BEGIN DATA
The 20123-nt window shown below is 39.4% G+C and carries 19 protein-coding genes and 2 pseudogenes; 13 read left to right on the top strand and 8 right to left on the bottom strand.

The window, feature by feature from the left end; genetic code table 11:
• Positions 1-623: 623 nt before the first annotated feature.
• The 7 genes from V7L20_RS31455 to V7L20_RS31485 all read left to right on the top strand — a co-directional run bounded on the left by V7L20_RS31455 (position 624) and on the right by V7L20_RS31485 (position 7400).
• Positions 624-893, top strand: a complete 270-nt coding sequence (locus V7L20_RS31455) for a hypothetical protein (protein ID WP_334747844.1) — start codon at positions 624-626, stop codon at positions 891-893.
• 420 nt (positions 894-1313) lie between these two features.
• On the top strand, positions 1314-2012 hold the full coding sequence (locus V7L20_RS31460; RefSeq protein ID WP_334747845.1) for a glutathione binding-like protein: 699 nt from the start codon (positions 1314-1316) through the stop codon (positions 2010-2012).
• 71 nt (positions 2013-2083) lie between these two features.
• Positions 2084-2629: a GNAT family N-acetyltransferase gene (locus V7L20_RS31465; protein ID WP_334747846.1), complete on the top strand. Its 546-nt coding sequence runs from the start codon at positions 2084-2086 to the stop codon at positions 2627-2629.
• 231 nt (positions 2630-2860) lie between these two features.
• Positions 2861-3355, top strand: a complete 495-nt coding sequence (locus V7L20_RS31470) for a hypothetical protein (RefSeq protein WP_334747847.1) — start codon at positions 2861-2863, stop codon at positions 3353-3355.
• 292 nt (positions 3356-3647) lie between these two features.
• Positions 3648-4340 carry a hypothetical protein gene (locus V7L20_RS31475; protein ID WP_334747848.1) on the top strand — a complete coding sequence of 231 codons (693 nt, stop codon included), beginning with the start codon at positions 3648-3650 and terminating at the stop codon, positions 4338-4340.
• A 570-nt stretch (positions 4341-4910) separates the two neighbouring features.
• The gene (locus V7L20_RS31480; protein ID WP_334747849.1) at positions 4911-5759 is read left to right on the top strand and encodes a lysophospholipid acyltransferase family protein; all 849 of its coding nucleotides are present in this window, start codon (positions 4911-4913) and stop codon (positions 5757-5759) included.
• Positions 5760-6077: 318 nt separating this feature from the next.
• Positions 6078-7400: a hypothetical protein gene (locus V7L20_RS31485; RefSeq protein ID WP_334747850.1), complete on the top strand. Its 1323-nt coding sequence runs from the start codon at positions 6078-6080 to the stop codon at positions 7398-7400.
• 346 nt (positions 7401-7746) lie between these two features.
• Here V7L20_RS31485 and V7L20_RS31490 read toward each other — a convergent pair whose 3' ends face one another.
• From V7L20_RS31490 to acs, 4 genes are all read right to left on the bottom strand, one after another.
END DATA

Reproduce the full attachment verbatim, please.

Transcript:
The 20123-nt window shown below is 39.4% G+C and carries 19 protein-coding genes and 2 pseudogenes; 13 read left to right on the top strand and 8 right to left on the bottom strand.

The window, feature by feature from the left end; genetic code table 11:
• Positions 1-623: 623 nt before the first annotated feature.
• The 7 genes from V7L20_RS31455 to V7L20_RS31485 all read left to right on the top strand — a co-directional run bounded on the left by V7L20_RS31455 (position 624) and on the right by V7L20_RS31485 (position 7400).
• Positions 624-893, top strand: a complete 270-nt coding sequence (locus V7L20_RS31455) for a hypothetical protein (protein ID WP_334747844.1) — start codon at positions 624-626, stop codon at positions 891-893.
• 420 nt (positions 894-1313) lie between these two features.
• On the top strand, positions 1314-2012 hold the full coding sequence (locus V7L20_RS31460; RefSeq protein ID WP_334747845.1) for a glutathione binding-like protein: 699 nt from the start codon (positions 1314-1316) through the stop codon (positions 2010-2012).
• 71 nt (positions 2013-2083) lie between these two features.
• Positions 2084-2629: a GNAT family N-acetyltransferase gene (locus V7L20_RS31465; protein ID WP_334747846.1), complete on the top strand. Its 546-nt coding sequence runs from the start codon at positions 2084-2086 to the stop codon at positions 2627-2629.
• 231 nt (positions 2630-2860) lie between these two features.
• Positions 2861-3355, top strand: a complete 495-nt coding sequence (locus V7L20_RS31470) for a hypothetical protein (RefSeq protein WP_334747847.1) — start codon at positions 2861-2863, stop codon at positions 3353-3355.
• 292 nt (positions 3356-3647) lie between these two features.
• Positions 3648-4340 carry a hypothetical protein gene (locus V7L20_RS31475; protein ID WP_334747848.1) on the top strand — a complete coding sequence of 231 codons (693 nt, stop codon included), beginning with the start codon at positions 3648-3650 and terminating at the stop codon, positions 4338-4340.
• A 570-nt stretch (positions 4341-4910) separates the two neighbouring features.
• The gene (locus V7L20_RS31480; protein ID WP_334747849.1) at positions 4911-5759 is read left to right on the top strand and encodes a lysophospholipid acyltransferase family protein; all 849 of its coding nucleotides are present in this window, start codon (positions 4911-4913) and stop codon (positions 5757-5759) included.
• Positions 5760-6077: 318 nt separating this feature from the next.
• Positions 6078-7400: a hypothetical protein gene (locus V7L20_RS31485; RefSeq protein ID WP_334747850.1), complete on the top strand. Its 1323-nt coding sequence runs from the start codon at positions 6078-6080 to the stop codon at positions 7398-7400.
• 346 nt (positions 7401-7746) lie between these two features.
• Here V7L20_RS31485 and V7L20_RS31490 read toward each other — a convergent pair whose 3' ends face one another.
• From V7L20_RS31490 to acs, 4 genes are all read right to left on the bottom strand, one after another.